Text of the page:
Friday, March 21, 2008

Roving issues...

First of all, yes, I think the acid dye with the silk/linen will work just fine... I just have to figure out the exact color.

Now, then...

I love the ladies at Yarns, Etc. in Greensboro, but the gray wool roving I got is, on close inspection and in practice, unspinnable in its current state. I have every confidence that when I blend it with the alpaca I have from Ilana (as I've already blended a small amount and tried drafting it) that it will spin perfectly and be completely beautiful. It's wonderfully soft. Not the slightest bit coarse or itchy. I think I could wear it next to the skin even. The problem is that the drum carding didn't remove enough of the noils and vm to draft it as it is. Too many little tangled bits and burrs, and besides that it has A LOT of crimp, which makes it cling to itself and not draft easily at all... I don't have my own cards yet to fix it, only dog slickers, which are only good for processing and blending very small amounts of fiber (any quantity just takes too long and I keep hitting my fingers, causing small scratches and irritation that is so not fun). I don't want this to reflect at all ill on the rovings that the ladies at Yarns, Etc sell. This was an emergency purchase and they were so very kind to accommodate me and get me what I asked them for during a very busy time of year for them. Every other bit of roving I've ever gotten from them has been utter heaven to spin. I just can't use this roving for this particular project. Although I think later this summer it will make some beautiful yarn when I have time to deal with it properly.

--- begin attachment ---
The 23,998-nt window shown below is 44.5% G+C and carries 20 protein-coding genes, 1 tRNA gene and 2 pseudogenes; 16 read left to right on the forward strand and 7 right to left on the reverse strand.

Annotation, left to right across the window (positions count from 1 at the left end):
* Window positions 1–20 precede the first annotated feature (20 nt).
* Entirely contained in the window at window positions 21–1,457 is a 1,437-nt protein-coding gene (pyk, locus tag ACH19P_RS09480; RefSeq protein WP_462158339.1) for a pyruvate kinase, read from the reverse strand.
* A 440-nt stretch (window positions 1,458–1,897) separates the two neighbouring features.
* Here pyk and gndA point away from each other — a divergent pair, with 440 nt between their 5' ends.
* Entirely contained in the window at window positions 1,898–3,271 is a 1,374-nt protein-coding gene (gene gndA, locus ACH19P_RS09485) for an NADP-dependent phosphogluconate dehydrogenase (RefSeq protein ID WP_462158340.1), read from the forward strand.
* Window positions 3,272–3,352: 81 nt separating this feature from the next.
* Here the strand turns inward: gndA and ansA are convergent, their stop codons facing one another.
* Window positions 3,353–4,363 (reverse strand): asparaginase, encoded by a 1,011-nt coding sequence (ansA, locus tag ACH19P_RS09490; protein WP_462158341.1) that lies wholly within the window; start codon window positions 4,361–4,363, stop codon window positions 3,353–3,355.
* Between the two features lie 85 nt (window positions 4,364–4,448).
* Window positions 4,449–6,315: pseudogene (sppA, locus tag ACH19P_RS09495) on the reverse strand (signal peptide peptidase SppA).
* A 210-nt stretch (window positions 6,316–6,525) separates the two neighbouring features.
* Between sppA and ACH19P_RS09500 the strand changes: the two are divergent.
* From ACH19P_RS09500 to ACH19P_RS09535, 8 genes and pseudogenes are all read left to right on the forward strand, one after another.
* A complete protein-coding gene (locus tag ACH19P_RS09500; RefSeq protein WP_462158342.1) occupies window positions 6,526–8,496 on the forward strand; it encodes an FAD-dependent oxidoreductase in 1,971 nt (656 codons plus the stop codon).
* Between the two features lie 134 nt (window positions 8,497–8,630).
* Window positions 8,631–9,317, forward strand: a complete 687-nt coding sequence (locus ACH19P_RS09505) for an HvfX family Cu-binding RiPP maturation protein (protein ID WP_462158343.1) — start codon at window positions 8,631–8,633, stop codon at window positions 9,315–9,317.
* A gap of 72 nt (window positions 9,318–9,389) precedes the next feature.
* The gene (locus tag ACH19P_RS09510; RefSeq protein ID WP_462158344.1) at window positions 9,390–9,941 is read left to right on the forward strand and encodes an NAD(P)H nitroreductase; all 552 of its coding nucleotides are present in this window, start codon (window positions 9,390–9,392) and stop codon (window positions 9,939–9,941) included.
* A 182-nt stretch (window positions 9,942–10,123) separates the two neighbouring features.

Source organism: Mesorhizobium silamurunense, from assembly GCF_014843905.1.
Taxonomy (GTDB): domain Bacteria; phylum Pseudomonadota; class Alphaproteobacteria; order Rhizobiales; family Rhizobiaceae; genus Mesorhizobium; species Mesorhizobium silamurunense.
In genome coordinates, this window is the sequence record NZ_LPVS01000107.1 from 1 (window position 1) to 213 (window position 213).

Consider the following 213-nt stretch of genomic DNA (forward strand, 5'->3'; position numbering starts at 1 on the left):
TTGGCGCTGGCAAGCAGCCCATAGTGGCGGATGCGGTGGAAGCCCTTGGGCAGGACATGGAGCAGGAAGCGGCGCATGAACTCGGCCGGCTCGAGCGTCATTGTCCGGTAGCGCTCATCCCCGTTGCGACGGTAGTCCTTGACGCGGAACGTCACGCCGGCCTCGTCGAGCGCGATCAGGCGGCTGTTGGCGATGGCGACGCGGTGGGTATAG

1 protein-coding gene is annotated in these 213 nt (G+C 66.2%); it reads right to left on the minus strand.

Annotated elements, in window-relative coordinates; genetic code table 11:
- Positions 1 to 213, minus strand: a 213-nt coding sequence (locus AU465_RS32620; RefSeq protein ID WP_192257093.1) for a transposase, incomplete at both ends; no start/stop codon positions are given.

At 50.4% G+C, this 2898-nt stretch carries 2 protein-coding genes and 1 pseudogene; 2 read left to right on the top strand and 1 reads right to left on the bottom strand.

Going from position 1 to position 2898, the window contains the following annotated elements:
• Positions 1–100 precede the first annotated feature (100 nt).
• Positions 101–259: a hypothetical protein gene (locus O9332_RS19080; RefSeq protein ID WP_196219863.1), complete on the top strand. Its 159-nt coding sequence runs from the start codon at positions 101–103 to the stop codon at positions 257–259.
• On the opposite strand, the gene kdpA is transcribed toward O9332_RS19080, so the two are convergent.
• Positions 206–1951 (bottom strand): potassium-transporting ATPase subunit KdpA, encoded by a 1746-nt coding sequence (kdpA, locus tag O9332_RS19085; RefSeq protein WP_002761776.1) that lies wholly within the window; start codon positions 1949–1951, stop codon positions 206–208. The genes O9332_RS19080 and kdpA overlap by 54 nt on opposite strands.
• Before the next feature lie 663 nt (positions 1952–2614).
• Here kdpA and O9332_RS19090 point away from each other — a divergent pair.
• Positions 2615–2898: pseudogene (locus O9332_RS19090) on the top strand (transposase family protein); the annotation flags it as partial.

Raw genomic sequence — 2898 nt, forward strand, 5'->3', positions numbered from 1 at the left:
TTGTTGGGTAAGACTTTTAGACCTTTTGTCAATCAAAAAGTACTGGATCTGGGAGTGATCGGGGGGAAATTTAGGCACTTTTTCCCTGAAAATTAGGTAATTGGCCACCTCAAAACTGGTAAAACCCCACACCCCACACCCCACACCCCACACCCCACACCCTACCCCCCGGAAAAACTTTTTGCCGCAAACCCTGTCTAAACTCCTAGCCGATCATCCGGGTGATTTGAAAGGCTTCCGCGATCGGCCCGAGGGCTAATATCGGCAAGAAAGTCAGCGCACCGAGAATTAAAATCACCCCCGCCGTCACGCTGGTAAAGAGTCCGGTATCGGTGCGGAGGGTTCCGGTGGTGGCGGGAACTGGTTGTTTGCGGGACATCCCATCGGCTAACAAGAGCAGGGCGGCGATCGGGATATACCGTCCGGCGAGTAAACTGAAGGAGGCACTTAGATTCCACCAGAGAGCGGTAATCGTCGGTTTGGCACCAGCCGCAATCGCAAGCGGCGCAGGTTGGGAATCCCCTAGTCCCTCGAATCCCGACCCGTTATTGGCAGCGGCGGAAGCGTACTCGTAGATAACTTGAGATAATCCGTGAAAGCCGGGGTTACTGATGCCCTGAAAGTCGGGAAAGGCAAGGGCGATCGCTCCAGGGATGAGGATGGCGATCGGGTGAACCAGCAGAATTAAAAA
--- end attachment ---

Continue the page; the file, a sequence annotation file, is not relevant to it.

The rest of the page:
So, I'm on a search of ebay for other roving. I just got some delicious silk/linen stuff from coppermoose (I've bought from him many times before and he has incredibly wonderful stuff at very reasonable prices and quick shipping) and I think I will try him first.

On the handcards front, after extensive researching the different brands, I'm thinking the Schacht handcards. (And OMG their wheels are BEAUTIFUL but so expensive, OMG!) They cost a little bit more than most, but not that much more, and they are US made of domestic hardwood, and seem to have a lot of good features for longevity that the others don't have. I need advice on whether the curved or straight ones are better, or what the advantages of each are. I have nowhere near me where I might try them out for myself. Also, the coarsest fiber I ever work with is Corriedale, everything else is stuff like Merino, Shetland, and alpaca... so 72 or 112 points? I know 72 is "all purpose" and 112 is for "fine fibers"... but what exactly constitutes "fine fibers"? Because I know things can get a heck of a lot coarser than Corriedale, and the 72 point hardcards work for that, so... hmmmm...

7 comments:

La Duchesse said...

I remember having the same problem when I was using dog brushes! I haven't mastered using my handcards, though... There must be a technique to it that I'm just not getting. :P

Rachael said...

Must just be what happens when one tries to use slicker brushes that way. I need to get some handcards.

What kind do you have, straight ones or curved ones?

La Duchesse said...

They're curved. I think they're Strauch, but I don't remember. They've been sitting in a basket of alpaca fuzz for a while now and I've forgotten how to juggle them.

La Duchesse said...

They're curved Strauch cards. I take it there's a difference in the care and feeding thereof?

Rachael said...

Not sure... But they make both kinds, so I assumed that there was some sort of point in making them different. Like one was good for a particular thing and the other another. But perhaps it's personal preference. I haven't had any time to do any further research on the subject yet... I'll let you know if I find anything out though.

La Duchesse said...

Fanks. :)

Rachael said...

Somehow your first response to my curved/straight? question got lost in my inbox until just now... Sorry about that.